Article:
A radical retropubic prostatectomy is surgery to remove the
prostate gland. Some of the tissue around the gland is also removed. It is done to treat prostate
cancer that has not spread out of the prostate. The doctor will make a 7 to 10 centimetre cut (incision) in your lower belly. The cut is between the navel and
the pubic bone.
You will probably stay in the hospital for 1 to 3
days after surgery. Most men can go back to work or their usual activities 3 to
5 weeks after surgery. But it can take 6 to 8 weeks to fully recover.
After surgery, you won't be able to have children. If this is a
concern, talk to your doctor. Ask if you can save your sperm ahead of time. You may also have trouble getting an erection. And it may be hard to control when you urinate. Urine control may get better over time. Medicine or other treatments also can often help these
When you find out that you have cancer, you may feel many emotions
and may need some help coping. Seek out family, friends, and counsellors for
support. You also can do things at home to help you feel better while you go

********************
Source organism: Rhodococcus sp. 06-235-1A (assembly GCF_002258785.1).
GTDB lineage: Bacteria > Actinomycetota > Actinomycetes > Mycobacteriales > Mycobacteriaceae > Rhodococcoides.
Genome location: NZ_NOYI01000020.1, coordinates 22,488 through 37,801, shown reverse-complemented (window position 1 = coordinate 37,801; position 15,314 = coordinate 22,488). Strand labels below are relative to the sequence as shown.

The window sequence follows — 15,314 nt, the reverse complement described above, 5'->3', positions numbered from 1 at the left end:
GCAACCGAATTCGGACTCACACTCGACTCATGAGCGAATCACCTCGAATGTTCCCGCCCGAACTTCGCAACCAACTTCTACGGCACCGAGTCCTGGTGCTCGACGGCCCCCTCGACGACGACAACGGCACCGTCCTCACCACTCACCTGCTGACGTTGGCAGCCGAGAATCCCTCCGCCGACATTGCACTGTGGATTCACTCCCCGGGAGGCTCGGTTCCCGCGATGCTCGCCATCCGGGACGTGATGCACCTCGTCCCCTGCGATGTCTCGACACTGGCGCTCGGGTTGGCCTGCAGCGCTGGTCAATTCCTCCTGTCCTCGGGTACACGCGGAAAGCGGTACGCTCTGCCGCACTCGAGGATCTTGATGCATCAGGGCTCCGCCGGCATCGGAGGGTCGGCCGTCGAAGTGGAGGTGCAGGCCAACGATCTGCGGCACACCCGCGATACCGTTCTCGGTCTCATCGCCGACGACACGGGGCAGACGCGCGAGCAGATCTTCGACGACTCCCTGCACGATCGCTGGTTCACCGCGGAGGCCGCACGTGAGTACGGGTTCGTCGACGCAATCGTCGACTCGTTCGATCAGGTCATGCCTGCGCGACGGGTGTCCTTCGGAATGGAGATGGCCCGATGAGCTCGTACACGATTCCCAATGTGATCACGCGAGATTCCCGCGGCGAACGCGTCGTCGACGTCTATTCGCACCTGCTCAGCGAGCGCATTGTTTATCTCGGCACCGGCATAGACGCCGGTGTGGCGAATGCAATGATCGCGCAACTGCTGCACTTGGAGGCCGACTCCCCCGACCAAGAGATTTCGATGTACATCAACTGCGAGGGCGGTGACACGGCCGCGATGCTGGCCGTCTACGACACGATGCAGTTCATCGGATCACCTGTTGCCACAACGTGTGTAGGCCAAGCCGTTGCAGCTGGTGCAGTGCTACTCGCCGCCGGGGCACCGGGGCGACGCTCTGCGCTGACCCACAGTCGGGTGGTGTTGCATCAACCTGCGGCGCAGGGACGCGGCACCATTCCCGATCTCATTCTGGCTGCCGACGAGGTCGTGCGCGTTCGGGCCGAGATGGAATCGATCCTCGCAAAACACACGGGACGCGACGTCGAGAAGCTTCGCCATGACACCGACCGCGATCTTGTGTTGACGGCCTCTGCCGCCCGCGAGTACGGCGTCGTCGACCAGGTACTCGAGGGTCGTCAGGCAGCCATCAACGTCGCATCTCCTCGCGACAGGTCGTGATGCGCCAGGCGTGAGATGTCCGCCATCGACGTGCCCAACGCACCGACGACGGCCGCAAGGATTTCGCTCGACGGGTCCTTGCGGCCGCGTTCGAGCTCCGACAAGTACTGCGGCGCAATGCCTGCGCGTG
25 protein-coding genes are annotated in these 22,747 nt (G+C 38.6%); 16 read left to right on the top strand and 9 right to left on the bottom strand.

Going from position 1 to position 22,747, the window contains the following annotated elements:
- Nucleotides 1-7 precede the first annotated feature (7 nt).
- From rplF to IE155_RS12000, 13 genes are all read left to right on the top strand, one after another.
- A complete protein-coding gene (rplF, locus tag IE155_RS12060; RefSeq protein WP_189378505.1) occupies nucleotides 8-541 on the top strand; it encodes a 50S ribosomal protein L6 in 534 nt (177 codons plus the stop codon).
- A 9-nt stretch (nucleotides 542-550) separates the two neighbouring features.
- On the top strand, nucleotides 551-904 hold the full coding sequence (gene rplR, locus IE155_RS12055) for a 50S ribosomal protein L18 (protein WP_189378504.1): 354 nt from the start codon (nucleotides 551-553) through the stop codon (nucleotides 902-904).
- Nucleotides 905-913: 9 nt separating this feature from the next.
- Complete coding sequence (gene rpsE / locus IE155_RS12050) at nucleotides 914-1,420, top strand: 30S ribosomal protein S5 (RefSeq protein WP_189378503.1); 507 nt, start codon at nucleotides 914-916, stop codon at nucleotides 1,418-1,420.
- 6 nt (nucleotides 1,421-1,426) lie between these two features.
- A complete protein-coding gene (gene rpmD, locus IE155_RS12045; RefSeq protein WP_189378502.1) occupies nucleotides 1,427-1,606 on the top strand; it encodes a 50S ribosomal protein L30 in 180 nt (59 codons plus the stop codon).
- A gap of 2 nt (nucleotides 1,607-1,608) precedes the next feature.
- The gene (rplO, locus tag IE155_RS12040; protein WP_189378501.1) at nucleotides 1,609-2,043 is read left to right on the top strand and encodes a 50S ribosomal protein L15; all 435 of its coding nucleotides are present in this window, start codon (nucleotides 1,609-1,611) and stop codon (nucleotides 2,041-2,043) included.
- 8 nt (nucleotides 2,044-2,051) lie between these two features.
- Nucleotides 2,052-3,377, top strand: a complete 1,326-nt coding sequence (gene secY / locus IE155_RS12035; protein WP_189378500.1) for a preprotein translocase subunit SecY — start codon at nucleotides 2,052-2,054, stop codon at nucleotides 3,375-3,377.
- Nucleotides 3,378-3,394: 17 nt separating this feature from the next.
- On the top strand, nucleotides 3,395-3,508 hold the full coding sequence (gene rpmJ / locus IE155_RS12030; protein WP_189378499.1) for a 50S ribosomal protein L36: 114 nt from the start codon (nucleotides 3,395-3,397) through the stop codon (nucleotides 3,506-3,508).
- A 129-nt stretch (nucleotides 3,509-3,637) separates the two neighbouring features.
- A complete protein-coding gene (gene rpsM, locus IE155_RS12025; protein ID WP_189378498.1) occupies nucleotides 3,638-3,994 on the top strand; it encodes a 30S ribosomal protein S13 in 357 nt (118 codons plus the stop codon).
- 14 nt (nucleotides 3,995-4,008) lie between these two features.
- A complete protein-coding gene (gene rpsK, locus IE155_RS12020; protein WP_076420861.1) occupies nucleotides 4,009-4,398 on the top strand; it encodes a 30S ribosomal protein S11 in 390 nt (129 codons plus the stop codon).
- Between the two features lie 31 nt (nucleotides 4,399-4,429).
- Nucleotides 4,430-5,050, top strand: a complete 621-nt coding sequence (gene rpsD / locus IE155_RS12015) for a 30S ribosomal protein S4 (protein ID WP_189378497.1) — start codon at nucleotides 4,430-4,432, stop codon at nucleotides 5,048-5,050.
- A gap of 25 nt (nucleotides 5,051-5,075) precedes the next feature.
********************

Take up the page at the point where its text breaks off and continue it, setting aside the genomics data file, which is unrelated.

through treatment. Your doctor can guide you to many local resources for
support and more information. Call the Canadian Cancer Society (1-888-939-3333)
or visit its website at www.cancer.ca for more information.
Follow-up care is a key part of your treatment and safety. Be sure to make and go to all appointments, and call your doctor
if you are having problems. It's also a good idea to know your test results and
keep a list of the medicines you take.
Surgery can be stressful. This information will help you understand what you can expect. And it will help you safely prepare for your surgery.
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Current as of:
July 26, 2016
Adam Husney, MD - Family Medicine
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